The weird bit was years later when the sister hooked up with a really close buddy of mine. They eventually got married. It was two entirely different social circles that overlapped. I’d known Chan since whenever, and when he and Eleanor got together it was very cool.

    I met the dad a few times. It was intimidating. Yeah, he’s just my friend’s dad, but he also used to be Vice President of the United States of America. That’s a big freaking deal! Your first urge is to want to call him Sir.

    The most in-depth conversation was probably “Thank you so much for having us over. You have a lovely home.” It was a spanking nice house overlooking the river, btw.

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  18. Kurtz says:

    @DrDaveT:

    If you had asked me to guess who you would like the most, I think I would have landed on Klobuchar.

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  19. Kurtz says:

    @Mark Griffith:

    reinvent Christianity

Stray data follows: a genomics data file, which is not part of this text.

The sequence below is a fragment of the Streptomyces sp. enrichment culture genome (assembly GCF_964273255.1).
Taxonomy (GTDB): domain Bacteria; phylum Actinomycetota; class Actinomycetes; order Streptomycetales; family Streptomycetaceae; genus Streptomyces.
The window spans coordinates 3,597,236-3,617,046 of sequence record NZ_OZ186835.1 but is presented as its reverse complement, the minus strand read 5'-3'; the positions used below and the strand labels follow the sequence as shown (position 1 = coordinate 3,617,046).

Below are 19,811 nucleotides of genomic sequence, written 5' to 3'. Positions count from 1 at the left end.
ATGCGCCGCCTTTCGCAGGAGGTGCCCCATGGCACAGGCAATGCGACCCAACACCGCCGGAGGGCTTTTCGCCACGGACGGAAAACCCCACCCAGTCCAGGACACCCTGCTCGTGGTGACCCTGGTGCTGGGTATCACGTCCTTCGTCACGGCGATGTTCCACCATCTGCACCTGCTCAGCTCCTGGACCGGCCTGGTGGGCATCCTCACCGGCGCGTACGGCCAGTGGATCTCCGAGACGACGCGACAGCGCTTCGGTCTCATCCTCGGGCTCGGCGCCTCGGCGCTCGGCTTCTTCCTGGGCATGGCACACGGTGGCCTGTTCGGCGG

Odd, considering that Christianity has been reinvented multiple times, including the splintering that occurred at its birth.

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  20. Kurtz says:

    @Steven L. Taylor:

    The whole “religious liberty” thing is mostly code for not wanting to have to treat gays are fully equal citizens.

    Yes.

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  21. DrDaveT says:

    @Kurtz:

    If you had asked me to guess who you would like the most, I think I would have landed on Klobuchar.

    Blame that WaPo quiz a week or two ago. I had paid her zero attention up until then, but she (and Yang!?) popped up as my best comps. So I went and read some of her website…